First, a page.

Wednesday, February 13, 2013

Porter on Accommodating Caregiving

Just up on SSRN: Nicole B. Porter, Mutual Marginalization: Individuals with Disabilities and Workers with Caregiving Responsibilities.  The abstract:
This paper explores the marginalization of two groups of employees — individuals with disabilities and workers with caregiving responsibilities. One might argue that these two groups have little in common. In fact, however, while not perfectly aligned, these two groups of individuals have much in common in the workplace. First, these employees are unable to consistently meet their employers’ expectations of an “ideal worker.” Thus, they often must seek adjustments or modifications in the workplace to accommodate for their failure to conform to the ideal worker norm. This causes both groups of employees to suffer from “special treatment stigma,” which manifests itself in resentment by co-workers because of the special benefits these employees receive and in employers’ reluctance to hire individuals belonging to these groups because of the real or perceived increased costs of employing such individuals. Despite these similarities, the law has dealt with these two groups of employees very differently. Individuals with disabilities are entitled to broad protection in the workplace, including the rather unique reasonable accommodation provision in the Americans with Disabilities Act. On the other hand, despite some laws protecting some aspects of pregnancy and caregiving, workers with caregiving responsibilities do not enjoy the same broad protection as individuals with disabilities.

In this paper, I will explore why the law treats these groups of employees differently. I will address many of the concepts that are thought to distinguish individuals with disabilities and workers with caregiving responsibilities and are therefore used to justify their different treatment under the law. But I will ultimately conclude that these distinctions, once unpacked, do not justify the law’s different treatment of these two groups. Moreover, these differences are not as significant as the similarity that binds these two groups together — the special treatment stigma. Thus, I will explore whether a combined legal and theoretical approach to eliminating the special treatment stigma is feasible and defensible. Specifically, I seek to provide theoretical justification for the reasonable accommodation provision under the ADA and argue that the same justification can be used to support an accommodation mandate for workers with caregiving responsibilities.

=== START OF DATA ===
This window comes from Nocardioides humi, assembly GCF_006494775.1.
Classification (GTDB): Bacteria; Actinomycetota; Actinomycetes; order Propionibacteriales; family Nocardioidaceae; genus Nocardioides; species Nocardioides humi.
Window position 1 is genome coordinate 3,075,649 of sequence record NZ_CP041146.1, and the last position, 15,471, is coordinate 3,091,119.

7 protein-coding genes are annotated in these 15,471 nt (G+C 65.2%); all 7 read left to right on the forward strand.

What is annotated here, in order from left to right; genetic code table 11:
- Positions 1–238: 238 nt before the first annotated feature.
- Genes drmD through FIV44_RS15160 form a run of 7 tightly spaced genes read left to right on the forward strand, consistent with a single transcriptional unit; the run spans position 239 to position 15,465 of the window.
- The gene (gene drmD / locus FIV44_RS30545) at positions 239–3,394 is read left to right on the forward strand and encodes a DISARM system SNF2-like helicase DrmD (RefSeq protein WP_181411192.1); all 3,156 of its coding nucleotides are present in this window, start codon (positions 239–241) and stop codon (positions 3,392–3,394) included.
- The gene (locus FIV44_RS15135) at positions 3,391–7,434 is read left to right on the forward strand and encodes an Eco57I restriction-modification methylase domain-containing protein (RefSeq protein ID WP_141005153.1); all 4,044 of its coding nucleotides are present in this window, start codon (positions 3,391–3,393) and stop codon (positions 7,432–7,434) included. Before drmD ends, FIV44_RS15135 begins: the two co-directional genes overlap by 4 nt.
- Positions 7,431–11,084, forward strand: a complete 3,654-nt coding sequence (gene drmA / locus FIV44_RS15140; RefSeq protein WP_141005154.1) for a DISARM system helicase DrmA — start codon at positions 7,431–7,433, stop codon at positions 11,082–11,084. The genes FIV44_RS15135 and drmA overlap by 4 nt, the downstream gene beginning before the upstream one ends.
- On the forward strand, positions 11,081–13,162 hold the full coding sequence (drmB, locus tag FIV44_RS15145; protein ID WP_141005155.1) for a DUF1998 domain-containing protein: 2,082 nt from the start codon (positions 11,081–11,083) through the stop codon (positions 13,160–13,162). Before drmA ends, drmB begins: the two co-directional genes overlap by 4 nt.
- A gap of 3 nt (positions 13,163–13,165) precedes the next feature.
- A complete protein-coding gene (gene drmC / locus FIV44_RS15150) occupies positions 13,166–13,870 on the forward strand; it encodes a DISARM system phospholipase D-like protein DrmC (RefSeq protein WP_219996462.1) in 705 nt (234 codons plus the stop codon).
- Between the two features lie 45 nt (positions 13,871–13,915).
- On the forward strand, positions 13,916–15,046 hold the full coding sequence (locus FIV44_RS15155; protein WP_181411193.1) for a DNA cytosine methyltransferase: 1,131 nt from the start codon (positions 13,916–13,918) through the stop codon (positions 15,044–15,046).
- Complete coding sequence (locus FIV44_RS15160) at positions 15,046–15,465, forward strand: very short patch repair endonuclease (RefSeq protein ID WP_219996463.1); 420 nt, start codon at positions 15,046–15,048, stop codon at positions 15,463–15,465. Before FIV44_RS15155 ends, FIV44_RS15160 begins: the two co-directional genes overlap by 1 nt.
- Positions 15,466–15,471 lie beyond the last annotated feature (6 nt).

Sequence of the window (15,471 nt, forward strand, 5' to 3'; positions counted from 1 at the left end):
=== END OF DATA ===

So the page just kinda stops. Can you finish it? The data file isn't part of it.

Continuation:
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1 Comments:

Blogger Bonnie Smith said...


Why were the laws written? Who were they written for? Special treatment Stigma?
The reason we have to have a Special Treatment Stigma is because of the human being flaw. I say flaw because “one mans ceiling is another mans floor” what I see as a disability another person will see as normal. I have seen companies whose owners will hire a family member or friend who is pregnant or has family care giver obligations but will “let go” another employee who may have the same exact needs as their family member. It is a matter of who the employer deems as worthy of Special Treatment.
If it is put into law person who do not want to follow that law will find many ways around it…legally.
Look at affirmative action; even though this law is in place employers have found many ways around it. Example hire minorities especially African Americans and before their probation period is over they are let go. Then the company just hires another African American thus keeping them out of trouble with affirmative action but not honoring the letter of the law, repeating this process on and on.
Persons with disabilities did not ask to become disabled; people choose to become pregnant. Now if a parent has a child born with a disability I can see where supports need to be put into place. But to compare pregnancy and family obligations to a person with a disability is failed logic.
It is the same failed logic that placed thousands of immigrants into State Mental Institutions because the professional that evaluated them didn’t understand they spoke a different language. Or perhaps the professional only had “book sense” but no real life experience meeting someone that had a seizure or was deaf.

This is the same failed logic that opened the flood gates to the Individuals with Disabilities Education Act for not only students with Developmental Disabilities who it was originally written ,because of Congressman Humphreys experience with his granddaughter who was a person with mild Down Syndrome, but to any student within the “thirteen disability Criteria” thus taking away the needed support and financial funding for students with Developmental Disabilities; again placing them on the bottom rung of the educational feeding chart. Deeming them unworthy of the time and the money spent.The problem with adding all of the other students into Special Education; it caused a flood of over identifying students in Special Education burdening a system that was built originally for students with Developmental Disabilities thus freeing up all of the Title I dollars, which is being misspent across the nation. When I say misspent I mean it is not being spent on the millions of children with learning disabilities because they have now been placed in Special Education, it is being spent on what ever the local education agencies deem necessary since there is no accountability on what it is being spent.
Using failed logic to prove a claim will always give you what you are looking for but will it give you the answer you need?...

9:22 PM  

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